An assessment of the vulnerability of Australia's biodiversity to climate change was commissioned by the Australian Government to help increase our understanding of how to help Australia's rich biodiversity adapt to climate change.
The assessment finds that Australia's biodiversity is at risk from even moderate climate change and already under stress, for example from habitat degradation, changed fire regimes and invasive species.
Climate change is likely to exacerbate these existing stressors and add additional stresses such as through declining water availability.
Australia is one of 17 megadiverse countries - a group of countries that harbour more than 70 per cent of the Earth's species and are therefore considered extremely biodiverse.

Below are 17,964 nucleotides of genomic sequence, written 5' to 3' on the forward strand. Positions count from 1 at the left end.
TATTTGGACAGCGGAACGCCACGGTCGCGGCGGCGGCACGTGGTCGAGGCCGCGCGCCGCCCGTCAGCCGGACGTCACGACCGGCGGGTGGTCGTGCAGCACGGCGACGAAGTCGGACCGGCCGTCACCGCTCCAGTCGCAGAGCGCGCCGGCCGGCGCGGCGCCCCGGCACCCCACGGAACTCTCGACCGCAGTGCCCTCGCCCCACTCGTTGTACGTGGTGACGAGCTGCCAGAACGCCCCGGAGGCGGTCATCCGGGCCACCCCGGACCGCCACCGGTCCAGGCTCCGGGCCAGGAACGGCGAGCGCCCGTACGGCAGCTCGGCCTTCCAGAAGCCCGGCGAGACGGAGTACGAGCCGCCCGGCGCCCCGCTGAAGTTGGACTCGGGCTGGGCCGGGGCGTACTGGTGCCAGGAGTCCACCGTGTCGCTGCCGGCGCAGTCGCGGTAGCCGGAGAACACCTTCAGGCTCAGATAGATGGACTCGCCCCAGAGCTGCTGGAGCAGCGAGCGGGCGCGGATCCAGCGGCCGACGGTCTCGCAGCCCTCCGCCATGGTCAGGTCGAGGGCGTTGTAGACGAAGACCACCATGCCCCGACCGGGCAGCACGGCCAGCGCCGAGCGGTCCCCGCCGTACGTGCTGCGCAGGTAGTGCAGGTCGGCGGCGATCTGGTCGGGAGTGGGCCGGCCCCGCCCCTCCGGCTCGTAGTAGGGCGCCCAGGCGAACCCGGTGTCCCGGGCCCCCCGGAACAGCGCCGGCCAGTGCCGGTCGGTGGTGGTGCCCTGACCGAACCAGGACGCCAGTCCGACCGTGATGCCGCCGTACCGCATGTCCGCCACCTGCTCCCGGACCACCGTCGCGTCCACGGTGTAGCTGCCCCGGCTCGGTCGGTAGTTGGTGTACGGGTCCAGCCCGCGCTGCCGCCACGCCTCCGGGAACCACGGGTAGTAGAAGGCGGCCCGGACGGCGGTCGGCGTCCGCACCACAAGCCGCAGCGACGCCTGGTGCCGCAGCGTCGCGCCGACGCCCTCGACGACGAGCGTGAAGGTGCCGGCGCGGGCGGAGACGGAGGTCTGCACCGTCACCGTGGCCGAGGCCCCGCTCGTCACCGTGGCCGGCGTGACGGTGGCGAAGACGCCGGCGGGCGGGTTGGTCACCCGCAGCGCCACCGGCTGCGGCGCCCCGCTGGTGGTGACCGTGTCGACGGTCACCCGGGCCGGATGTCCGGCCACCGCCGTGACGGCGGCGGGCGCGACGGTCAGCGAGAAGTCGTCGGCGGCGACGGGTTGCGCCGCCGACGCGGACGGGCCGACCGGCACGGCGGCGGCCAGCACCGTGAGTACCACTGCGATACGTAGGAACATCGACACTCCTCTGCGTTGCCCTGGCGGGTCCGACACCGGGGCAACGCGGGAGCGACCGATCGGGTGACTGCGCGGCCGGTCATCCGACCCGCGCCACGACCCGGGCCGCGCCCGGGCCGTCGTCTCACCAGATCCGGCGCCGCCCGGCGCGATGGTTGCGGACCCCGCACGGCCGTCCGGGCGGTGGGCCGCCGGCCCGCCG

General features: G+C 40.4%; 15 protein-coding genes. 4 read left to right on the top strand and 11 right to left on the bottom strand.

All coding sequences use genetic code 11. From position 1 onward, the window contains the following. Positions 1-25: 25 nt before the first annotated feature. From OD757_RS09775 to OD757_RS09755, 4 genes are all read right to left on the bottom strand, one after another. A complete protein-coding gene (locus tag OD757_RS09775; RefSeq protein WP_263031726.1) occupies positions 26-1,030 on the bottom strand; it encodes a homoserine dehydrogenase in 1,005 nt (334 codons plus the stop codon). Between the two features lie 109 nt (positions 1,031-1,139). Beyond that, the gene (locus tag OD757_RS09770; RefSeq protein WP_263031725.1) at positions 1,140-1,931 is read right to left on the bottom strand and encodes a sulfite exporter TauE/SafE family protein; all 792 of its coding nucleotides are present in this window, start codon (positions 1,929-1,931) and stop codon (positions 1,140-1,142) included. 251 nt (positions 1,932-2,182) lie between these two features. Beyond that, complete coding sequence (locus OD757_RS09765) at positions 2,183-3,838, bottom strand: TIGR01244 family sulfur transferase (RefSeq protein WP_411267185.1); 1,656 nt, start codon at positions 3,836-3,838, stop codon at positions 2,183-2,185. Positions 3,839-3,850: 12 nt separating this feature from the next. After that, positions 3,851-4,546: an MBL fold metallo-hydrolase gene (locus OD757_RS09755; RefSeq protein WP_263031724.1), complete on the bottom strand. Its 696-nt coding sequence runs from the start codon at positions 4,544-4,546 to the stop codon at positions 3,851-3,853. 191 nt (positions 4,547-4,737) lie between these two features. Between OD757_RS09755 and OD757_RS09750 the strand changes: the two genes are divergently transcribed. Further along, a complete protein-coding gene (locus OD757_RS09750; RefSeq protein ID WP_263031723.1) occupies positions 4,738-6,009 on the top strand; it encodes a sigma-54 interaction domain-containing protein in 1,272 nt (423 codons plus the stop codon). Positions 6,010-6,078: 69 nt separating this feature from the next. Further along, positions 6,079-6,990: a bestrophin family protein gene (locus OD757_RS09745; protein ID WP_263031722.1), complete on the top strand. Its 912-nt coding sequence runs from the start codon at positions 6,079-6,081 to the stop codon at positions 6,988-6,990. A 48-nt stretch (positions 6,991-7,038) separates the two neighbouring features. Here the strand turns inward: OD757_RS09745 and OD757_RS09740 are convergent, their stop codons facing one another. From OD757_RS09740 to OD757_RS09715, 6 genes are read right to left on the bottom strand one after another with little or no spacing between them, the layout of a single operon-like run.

Australia has many species that are unique to Australia and vulnerable to climate change.
About 85 per cent of Australia's terrestrial mammals, 91 per cent of flowering plants, and 90 per cent of reptiles and frogs are found nowhere else in the world. More than 50 per cent of the world's marsupial species occur only in Australia.
Rates of extinction of species are likely to increase as the global average temperature rises by just 1.0 or 1.5°C above pre-industrial levels, and likely to accelerate sharply as temperature rises beyond 2 degrees Celsius.
The assessment was undertaken by an independent group of experts, led by Professor Will Steffen, for the Natural Resource Management Ministerial Council.